Footprints of last dinosaurs to walk on UK soil found near White Cliffs of Dover

Footprints believed to belong to the last of the dinosaurs that roamed the United Kingdom have been discovered near the White Cliffs of Dover.

The discovery by Philip Hadland, a curator at Hastings Museum and Art Gallery, is considered the last record of dinosaurs in Britain and dates from the early Cretaceous Period, or about 110 million years ago, the BBC reported.

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According to Hadland, stormy conditions exposed new fossils of at least six different species’ prints found in the cliffs and on the foreshore of Folkestone, Kent, the outlet reported.

The tracks, formed by sediment, are believed to have been left by ankylosaurs, theropods and ornithopods.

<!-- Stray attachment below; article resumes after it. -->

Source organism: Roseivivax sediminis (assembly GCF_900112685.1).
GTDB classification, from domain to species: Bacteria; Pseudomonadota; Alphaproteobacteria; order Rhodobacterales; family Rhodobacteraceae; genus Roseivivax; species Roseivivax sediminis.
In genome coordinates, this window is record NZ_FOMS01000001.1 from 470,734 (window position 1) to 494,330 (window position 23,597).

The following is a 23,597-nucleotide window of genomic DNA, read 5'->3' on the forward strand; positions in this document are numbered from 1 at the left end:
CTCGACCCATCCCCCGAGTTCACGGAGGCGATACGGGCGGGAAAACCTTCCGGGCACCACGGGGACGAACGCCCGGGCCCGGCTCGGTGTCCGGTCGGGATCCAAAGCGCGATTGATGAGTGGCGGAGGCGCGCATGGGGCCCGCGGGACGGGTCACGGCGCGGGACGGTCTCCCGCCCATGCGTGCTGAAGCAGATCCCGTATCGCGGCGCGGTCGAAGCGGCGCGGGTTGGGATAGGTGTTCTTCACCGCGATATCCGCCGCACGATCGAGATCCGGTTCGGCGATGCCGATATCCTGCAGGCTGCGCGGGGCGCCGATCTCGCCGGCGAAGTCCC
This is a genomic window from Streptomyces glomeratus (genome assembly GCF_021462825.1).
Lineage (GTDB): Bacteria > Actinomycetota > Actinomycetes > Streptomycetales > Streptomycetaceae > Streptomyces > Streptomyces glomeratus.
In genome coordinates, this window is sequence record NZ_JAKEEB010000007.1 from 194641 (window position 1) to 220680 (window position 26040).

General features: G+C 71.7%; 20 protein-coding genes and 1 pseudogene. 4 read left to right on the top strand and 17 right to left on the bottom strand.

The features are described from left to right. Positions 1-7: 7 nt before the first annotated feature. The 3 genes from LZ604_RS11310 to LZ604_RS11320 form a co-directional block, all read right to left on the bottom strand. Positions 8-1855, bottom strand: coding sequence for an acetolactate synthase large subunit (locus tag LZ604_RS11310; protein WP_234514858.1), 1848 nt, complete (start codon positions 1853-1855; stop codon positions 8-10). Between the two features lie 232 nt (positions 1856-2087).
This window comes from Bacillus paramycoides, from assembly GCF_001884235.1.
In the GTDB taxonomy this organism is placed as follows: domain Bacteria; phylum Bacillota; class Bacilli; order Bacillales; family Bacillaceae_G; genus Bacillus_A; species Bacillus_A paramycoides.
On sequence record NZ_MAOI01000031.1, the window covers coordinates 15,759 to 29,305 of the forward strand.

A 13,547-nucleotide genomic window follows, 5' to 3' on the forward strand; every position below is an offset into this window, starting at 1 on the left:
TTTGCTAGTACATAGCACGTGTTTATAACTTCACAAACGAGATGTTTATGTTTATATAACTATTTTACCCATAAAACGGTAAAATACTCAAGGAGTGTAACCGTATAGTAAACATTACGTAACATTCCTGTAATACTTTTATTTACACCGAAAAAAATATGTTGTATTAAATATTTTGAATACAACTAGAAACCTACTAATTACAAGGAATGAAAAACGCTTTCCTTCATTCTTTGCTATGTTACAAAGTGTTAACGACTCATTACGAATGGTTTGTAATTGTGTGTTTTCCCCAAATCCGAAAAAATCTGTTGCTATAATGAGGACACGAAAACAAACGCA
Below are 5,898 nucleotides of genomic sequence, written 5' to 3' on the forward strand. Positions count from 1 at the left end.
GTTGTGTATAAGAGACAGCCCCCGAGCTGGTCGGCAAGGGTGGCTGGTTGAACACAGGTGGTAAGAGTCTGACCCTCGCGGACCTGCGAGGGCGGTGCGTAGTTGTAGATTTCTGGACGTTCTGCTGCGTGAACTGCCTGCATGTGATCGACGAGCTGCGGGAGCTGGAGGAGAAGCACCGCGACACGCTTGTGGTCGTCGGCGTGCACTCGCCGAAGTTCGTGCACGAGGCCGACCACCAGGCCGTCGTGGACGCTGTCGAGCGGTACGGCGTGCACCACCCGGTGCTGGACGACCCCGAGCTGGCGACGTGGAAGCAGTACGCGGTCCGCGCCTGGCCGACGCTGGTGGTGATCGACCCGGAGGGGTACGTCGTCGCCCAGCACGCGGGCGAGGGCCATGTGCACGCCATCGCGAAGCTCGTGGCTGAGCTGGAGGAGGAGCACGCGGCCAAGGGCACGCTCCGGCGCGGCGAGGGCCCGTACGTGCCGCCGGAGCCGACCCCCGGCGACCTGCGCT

“Back in 2011, I came across unusual impressions in the rock formation at Folkestone. All I could think was they might be footprints,” Hadland told the BBC.

“This was at odds with what most geologists say about the rocks here, but I went looking for more footprints and, as the tides revealed more by erosion, I found even better ones,” he added.

According to a paper published in the journal, “Proceedings of the Geologists’ Association,” sediment filled in the impressions left behind when a dinosaur’s foot pushed into the ground, The National Herald reported.

David Martill, a professor of paleobiology at the University of Portsmouth who helped Hadland verify his discovery, called the find “quite extraordinary” because it represents the first documented dinosaur footprints found in the “Folkestone Formation.”

“They were walking around close to where the White Cliffs of Dover are now ... Next time you’re on a ferry, and you see those magnificent cliffs, just imagine that,” Martill told the outlet.

Some of the footprints are currently on display at Folkestone Museum, the BBC reported.